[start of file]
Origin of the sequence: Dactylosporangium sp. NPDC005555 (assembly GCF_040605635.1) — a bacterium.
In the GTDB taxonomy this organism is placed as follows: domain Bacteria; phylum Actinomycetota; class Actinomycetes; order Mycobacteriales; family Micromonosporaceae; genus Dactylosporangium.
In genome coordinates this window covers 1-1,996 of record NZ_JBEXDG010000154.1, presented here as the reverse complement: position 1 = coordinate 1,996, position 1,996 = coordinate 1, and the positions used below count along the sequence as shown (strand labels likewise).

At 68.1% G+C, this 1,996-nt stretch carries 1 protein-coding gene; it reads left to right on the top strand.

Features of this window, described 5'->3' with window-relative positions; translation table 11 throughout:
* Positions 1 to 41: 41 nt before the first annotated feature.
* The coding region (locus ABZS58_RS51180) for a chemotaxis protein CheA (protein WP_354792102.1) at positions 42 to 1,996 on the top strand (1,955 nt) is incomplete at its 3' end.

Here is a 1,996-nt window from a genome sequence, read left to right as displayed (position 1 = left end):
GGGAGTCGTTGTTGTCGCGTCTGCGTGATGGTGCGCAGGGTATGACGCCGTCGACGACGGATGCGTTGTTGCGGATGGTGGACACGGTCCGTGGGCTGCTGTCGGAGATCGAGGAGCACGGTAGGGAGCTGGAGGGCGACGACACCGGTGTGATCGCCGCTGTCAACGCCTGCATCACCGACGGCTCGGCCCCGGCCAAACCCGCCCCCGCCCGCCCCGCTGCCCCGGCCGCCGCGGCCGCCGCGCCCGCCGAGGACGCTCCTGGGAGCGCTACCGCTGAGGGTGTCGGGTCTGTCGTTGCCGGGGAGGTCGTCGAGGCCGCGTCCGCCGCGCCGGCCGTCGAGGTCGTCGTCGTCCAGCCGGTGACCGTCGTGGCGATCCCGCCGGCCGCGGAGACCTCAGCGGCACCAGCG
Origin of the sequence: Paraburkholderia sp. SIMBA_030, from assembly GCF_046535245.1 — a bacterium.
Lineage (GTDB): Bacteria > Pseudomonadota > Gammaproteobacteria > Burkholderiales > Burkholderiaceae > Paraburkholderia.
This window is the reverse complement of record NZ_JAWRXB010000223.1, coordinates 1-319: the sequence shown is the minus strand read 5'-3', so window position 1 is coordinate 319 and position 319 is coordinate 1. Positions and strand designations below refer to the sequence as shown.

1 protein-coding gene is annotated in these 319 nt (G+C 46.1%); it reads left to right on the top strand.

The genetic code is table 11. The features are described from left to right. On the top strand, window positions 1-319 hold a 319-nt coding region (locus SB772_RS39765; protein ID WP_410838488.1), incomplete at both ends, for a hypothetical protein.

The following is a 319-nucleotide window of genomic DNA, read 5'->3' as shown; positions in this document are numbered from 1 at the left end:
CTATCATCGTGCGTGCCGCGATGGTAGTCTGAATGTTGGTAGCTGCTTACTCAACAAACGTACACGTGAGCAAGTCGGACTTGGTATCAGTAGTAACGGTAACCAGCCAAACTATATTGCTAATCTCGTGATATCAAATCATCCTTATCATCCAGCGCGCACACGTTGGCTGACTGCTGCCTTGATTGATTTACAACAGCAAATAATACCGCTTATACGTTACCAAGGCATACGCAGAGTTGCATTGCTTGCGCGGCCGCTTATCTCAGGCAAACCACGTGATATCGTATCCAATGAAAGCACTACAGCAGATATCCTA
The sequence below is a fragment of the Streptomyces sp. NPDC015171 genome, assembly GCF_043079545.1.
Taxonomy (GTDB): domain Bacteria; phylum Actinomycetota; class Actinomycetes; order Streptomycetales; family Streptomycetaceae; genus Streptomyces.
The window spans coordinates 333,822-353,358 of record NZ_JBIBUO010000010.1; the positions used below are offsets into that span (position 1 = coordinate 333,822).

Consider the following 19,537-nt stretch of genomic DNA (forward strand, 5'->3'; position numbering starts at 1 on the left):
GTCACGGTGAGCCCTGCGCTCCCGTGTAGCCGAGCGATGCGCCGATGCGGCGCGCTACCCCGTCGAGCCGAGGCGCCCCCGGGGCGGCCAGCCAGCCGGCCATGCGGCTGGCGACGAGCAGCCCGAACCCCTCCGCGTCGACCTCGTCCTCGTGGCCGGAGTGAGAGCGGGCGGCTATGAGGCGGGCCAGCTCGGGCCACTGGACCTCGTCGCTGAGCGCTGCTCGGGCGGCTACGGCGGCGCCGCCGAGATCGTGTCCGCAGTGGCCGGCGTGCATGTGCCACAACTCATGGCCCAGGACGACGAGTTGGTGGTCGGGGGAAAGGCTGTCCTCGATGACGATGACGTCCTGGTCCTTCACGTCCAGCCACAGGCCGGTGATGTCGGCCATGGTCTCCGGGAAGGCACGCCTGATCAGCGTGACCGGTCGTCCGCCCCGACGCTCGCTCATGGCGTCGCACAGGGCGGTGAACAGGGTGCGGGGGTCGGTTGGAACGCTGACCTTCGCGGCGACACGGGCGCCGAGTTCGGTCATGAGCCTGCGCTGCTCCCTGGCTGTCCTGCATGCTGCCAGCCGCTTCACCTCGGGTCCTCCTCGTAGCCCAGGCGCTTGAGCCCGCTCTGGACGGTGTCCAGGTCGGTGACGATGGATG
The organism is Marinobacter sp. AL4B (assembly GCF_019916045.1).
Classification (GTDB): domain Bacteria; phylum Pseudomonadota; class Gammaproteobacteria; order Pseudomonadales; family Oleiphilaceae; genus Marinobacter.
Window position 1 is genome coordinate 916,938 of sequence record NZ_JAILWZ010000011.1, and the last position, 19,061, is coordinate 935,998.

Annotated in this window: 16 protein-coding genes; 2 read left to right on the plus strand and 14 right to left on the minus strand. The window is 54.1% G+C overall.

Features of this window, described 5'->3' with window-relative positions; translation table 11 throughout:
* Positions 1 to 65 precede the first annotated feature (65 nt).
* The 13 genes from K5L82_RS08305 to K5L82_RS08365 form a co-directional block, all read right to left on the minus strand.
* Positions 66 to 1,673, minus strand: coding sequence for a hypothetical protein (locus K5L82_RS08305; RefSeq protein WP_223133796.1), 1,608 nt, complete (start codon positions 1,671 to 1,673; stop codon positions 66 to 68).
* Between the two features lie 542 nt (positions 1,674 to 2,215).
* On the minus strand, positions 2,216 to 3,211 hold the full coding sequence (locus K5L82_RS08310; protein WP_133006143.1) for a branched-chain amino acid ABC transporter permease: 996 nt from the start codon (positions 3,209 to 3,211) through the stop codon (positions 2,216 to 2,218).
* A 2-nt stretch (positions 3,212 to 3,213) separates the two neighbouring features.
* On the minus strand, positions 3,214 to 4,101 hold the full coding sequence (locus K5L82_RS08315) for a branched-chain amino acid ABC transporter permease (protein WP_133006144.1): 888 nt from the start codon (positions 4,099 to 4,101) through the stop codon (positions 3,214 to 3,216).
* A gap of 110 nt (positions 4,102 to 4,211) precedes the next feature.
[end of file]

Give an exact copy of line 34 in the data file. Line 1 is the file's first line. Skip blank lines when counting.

* A gap of 110 nt (positions 4,102 to 4,211) precedes the next feature.